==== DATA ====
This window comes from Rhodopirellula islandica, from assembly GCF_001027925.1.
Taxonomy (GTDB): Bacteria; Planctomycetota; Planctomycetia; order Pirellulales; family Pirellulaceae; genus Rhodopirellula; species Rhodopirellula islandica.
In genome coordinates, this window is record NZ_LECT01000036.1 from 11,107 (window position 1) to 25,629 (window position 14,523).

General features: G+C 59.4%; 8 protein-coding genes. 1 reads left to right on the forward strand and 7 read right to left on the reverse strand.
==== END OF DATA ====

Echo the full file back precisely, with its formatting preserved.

This window comes from Rhodopirellula islandica, from assembly GCF_001027925.1.
Taxonomy (GTDB): Bacteria; Planctomycetota; Planctomycetia; order Pirellulales; family Pirellulaceae; genus Rhodopirellula; species Rhodopirellula islandica.
In genome coordinates, this window is record NZ_LECT01000036.1 from 11,107 (window position 1) to 25,629 (window position 14,523).

General features: G+C 59.4%; 8 protein-coding genes. 1 reads left to right on the forward strand and 7 read right to left on the reverse strand.